In Other Words
On the classroom screen, TV journalist David Frost introduces guest Julian Assange and asks the beleaguered Wikileaks cofounder about extradition threats, leak sources, and conflicts between governments and journalists.
The 16 students scribbling notes aren’t preparing to analyze issues of free speech and national security. Instead, each is figuring how to interpret this conversation to a speaker of a target language. Within the classroom are native speakers of French, Russian, and Bengali, and the American students have brought their advanced skills in Arabic, Chinese, French, German, Portuguese, and Spanish. This is “Introduction to Translation Studies” and it isn’t just the overall J-term Gestalt that lends it a different feel.
For one, this is the first Middlebury undergrad class to focus on translation and interpretation (T&I) theory and practice instead of the workings of a particular language. (The primary difference between translation and interpretation? Text versus speech.) It’s also part of a recently launched minor in linguistics with expansion potential via collaboration with the Monterey Institute for International Studies (MIIS). The teacher, a seasoned professional translator and interpreter, Karin Hanta, is more familiar to the Middlebury campus as director of Chellis House, the home of many women’s and gender studies activities. A native of Austria, Hanta speaks five languages, has lived and worked on three continents, is a doctoral candidate in translation studies, has translated several books on topics such as Holocaust biography and German philosophy, and has written a dozen travel books for major German publishing houses to boot.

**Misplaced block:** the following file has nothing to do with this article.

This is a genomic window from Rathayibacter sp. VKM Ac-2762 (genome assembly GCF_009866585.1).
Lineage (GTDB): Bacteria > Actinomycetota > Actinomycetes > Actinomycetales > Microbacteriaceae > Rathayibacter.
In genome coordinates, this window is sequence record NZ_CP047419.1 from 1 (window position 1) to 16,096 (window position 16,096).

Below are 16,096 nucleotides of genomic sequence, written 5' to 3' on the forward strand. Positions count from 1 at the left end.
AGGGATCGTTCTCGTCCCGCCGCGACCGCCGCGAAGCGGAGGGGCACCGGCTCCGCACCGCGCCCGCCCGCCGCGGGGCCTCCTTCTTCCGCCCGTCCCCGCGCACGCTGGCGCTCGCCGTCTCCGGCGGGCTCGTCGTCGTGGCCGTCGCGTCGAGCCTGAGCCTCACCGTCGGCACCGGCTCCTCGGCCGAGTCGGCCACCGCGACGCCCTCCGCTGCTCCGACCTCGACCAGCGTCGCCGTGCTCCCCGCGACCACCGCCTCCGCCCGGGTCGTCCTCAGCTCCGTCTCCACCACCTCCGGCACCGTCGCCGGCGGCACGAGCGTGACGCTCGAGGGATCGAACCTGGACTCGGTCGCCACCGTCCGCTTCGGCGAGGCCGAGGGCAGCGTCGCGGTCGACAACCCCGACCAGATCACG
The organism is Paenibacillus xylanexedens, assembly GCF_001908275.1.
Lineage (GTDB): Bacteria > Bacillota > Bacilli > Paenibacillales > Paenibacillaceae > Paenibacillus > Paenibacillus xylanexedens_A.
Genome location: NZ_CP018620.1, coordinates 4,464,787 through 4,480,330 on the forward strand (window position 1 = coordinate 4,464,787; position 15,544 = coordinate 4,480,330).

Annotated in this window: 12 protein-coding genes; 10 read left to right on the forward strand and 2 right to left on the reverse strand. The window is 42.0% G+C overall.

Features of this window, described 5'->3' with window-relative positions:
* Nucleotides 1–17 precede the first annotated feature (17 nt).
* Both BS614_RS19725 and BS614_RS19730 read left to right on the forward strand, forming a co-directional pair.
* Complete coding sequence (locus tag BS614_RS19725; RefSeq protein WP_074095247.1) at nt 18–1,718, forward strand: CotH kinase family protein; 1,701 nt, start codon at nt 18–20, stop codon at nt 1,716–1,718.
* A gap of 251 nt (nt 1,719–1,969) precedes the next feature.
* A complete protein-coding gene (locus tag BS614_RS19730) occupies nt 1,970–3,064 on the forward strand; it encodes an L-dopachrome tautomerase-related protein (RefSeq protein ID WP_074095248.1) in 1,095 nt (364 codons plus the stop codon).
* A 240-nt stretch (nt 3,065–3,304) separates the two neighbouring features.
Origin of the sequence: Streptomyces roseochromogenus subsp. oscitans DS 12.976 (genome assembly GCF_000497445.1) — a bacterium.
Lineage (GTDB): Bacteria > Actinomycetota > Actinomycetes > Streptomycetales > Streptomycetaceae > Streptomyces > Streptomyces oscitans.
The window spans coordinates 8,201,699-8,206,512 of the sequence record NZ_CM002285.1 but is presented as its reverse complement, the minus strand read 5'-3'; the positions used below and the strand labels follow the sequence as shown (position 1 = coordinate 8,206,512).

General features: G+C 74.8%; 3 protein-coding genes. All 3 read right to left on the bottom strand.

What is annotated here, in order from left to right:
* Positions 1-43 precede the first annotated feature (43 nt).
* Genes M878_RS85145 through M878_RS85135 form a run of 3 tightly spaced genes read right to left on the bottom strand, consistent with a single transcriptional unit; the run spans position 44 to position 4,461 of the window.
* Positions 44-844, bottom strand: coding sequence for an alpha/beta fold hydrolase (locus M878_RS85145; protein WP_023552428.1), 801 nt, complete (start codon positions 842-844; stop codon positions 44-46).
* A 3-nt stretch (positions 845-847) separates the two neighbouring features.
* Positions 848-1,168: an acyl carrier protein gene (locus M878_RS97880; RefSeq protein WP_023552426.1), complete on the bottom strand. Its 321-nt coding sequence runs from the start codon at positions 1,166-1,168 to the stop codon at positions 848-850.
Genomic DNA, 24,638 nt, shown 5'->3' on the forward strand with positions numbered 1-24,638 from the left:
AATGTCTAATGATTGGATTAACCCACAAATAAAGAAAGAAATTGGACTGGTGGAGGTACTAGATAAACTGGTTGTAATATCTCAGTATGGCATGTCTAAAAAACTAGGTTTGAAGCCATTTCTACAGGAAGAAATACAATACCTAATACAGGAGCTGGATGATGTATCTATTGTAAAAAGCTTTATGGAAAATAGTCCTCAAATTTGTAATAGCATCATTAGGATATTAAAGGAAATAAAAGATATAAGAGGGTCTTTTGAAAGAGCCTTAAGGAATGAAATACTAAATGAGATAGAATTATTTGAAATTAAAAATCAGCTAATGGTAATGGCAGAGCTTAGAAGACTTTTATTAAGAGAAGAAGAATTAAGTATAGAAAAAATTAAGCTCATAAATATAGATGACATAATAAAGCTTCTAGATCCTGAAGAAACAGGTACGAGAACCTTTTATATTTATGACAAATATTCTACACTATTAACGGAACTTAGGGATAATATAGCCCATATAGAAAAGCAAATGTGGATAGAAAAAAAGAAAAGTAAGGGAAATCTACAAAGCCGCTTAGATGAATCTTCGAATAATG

Questions arise as each student paraphrases Frost’s and Assange’s comments in English and then translates them: “I’m not sure whether Arabic would use ‘summit’ for a meeting,” says one. “OK, try and talk your way around it; could you use ‘conference’? ” prompts Hanta. “I don’t know the German for ‘extradition,’” says another. “Auslieferung,” Hanta offers. Each student evaluates his or her own progress with the translation; Hanta can fill in vocabulary for German, French, Portuguese, and Spanish, and fellow students of Chinese and Arabic also offer feedback. It’s not a language class, however, so the point is the process.
Hanta wanted to interest students in translation studies through a balance of practical issues, such as copyright and remuneration, and relevant scholarship. The view of the translator’s role has shifted since her own fascination with T&I began years ago. “Scholars often held that the translator should be invisible, subservient to the source text,” she notes. “Newer theories ‘dethrone’ the source and ask, ‘What’s the target text supposed to accomplish?’”
When those “texts” are advertising copy, the translator is expected to marshal marketing and cultural ken that will encourage business in the target country. Discussion of this growing field, “localization management,” gave Hanta one of several opportunities to bring MIIS experts into the class via Skype and videoconference. MIIS alumni are active in this area, translating for Apple and Microsoft, among others, making sure that a software icon makes sense in Russian and a technology term strikes the right note in Portuguese.
“Monterey’s a real gem, one of the best institutions at which to train for this work,” says Hanta, noting that career opportunities are burgeoning. It’s a point not lost on her students, several of whom entered the class considering T&I careers, and now feel they know where to go for personal advice and further training. And they’ve got a head start on the skills they’ll need. As Hanta says at the end of the Frost-Assange exercise, “What you’ve just done took me a couple of years of training.”